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Our Focus: Learning, Leadership, Community A Practical Guide to Surviving High School for Students on the Autism Spectrum OCDSB ASD Team A Practical Guide.

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Presentation on theme: "Our Focus: Learning, Leadership, Community A Practical Guide to Surviving High School for Students on the Autism Spectrum OCDSB ASD Team A Practical Guide."— Presentation transcript:

1 Our Focus: Learning, Leadership, Community A Practical Guide to Surviving High School for Students on the Autism Spectrum OCDSB ASD Team A Practical Guide to Surviving High School for Students on the Autism Spectrum OCDSB ASD Team

2 Our Focus: Learning, Leadership, Community Agenda ASD Team and resources available Understanding the diagnosis and changes to the DSM-V Transitions Practical Guide to support students in high school Questions and Answer period

3 Our Focus: Learning, Leadership, Community ASD Team Autism Initiative Coordinator for the OCDSB - Dr. June Pimm Case managers -Leanne Forrest -Linda Burner-Martin -Lori Fraser -Heather Swafford -Pam Wilson - Emma Findlay (ELT)

4 Our Focus: Learning, Leadership, Community ASD Team Learning Support Consultant – Colleen Richards Itinerant Teacher – Julia Sneyd Social worker – Nanci Burns Speech and Language Pathologists -Michelle McIsaac, Lindsay Campbell

5 Our Focus: Learning, Leadership, Community ASD Referral Case manager - receives referral on Tuesdays at Clinical Initial meeting - meet with school team and determine goal Observation – in the classroom/alternate days Action plan – create and share with school team Referral to other members of the ASD team for: Social Communication Strategies- IEP/Programming Support - PD

6 Our Focus: Learning, Leadership, Community Reason for Referral in High School Student not performing to his or her academic level Strategies to reduce disruptive behaviours Strategies to reduce anxiety Student not attending regularly Placement options for students

7 Our Focus: Learning, Leadership, Community What We Can Offer Assist school team with the creation of a behaviour supports or Safety Plan Support the development of the IEP and Transition Plan Provide consultation for social communication programming Transition support pre, during and post high school Meet with school team and parents when necessary Professional Development

8 Our Focus: Learning, Leadership, Community Resources Effective Educational Practices for Students with Autism Spectrum Disorders, Ministry of Education ASD Lending Library Autism Folder – Special Education Conference (Beam) Augmentative Lending Library – Board Office Directory of Services For Families With ASD Children

9 Our Focus: Learning, Leadership, Community Understanding the Diagnosis

10 Our Focus: Learning, Leadership, Community Diagnosis is based on the DSM-IV Triad of Autism Three Major Areas of Dysfunction: 1.Social Interaction: appear indifferent to people 2.Social Communication: (verbal and nonverbal); trouble reading faces, gestures and tone of voice 3.Limited Range of Mental Activities

11 Our Focus: Learning, Leadership, Community Pervasive Developmental Disorder - Not Otherwise Specified (PDD - NOS) PDD-NOS, also referred to as “atypical autism”, includes individuals who do not fit into the other categories because they do not meet all of the diagnostic criteria for a specific disorder; this is often the third criterion - limited range of activities as some students may show no specific interests at all.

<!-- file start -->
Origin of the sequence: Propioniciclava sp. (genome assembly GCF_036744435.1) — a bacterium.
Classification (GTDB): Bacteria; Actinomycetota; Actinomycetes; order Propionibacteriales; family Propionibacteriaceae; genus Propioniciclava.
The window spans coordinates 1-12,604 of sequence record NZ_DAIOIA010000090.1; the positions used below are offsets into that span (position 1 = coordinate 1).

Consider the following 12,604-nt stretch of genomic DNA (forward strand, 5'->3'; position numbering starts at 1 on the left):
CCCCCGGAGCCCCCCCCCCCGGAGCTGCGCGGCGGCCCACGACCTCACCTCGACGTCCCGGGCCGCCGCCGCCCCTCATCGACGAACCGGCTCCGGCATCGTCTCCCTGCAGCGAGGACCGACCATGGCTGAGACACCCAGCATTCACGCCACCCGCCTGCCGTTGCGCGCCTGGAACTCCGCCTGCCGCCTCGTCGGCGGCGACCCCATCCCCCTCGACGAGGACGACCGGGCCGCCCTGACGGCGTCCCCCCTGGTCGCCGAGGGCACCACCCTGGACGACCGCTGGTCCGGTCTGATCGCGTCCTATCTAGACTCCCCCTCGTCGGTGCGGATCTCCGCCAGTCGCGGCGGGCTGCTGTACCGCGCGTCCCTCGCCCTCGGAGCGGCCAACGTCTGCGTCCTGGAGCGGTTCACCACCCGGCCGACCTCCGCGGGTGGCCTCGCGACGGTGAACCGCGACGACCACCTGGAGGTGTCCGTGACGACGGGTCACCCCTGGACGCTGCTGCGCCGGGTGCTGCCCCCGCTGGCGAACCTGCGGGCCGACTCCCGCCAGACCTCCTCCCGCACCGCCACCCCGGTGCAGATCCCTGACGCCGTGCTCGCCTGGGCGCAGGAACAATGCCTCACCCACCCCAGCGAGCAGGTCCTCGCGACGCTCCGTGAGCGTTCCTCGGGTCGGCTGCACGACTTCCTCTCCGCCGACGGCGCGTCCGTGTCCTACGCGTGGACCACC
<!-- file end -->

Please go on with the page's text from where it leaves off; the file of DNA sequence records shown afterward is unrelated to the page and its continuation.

12 Our Focus: Learning, Leadership, Community Asperger’s Disorder According to the DSM-IV, Asperger’s students have Impaired social interaction A limited field of interest and activities Restricted, repetitive patterns of behaviour No significant delay in language acquisition, cognitive development, acquisition of age- appropriate learning skills, or adaptive behaviours

13 Our Focus: Learning, Leadership, Community Prevalence of ASD Incidence of Autism is one of the fastest growing developmental disabilities Initially thought to be rare (4.5 in 10,000), until recently calculated as 1 in 88. US figures estimate more than 1.77 million This translates to more than 72,000 Ontarians

14 Our Focus: Learning, Leadership, Community Intellectual Functioning Approximately 70% of Autistic children are developmentally delayed (Fombonne, 2005) Recent evidence has suggested that the prevalence is closer to 50%, but these samples have included Asperger’s (Edelson, 2006) It is important to take this information into consideration when transitioning ASD students into school Intellectual Functioning

15 Our Focus: Learning, Leadership, Community If a psychological report designates a child at the 1 st percentile or below this can be interpreted more meaningfully in the following way: When a child scores at the 50 th percentile, he is expected to function consistent with his chronological age, whereas a child at the 1 st percentile would only be capable of achieving a little over half of his chronological age Translated into age, a five year old child functioning at the 1 st percentile would be capable of achieving approximately at the two ½ year old level Intellectual Functioning

16 Our Focus: Learning, Leadership, Community Approximately 10% of children with ASD demonstrate “splinter skills” which can be stronger than those of the typically developing child These “splinter skills” are “islets” and not necessarily indicative of the child’s overall level of functioning It is important to remember to look at the entire range of skills when writing the IEP. (Klin et al, 2005) Intellectual Functioning

17 Our Focus: Learning, Leadership, Community Changes to the DSM-V Asperger’s Disorder and PDD-NOS will be subsumed under Autism Disorder. Criteria have been changed to emphasize two characteristics - repetitive behavior and social/communication skills. Examples of behaviors will be included. Severity of symptoms will need to be noted. Older children can now be diagnosed. Only 60% of currently diagnosed would fit new criteria. However, children will not lose their diagnosis.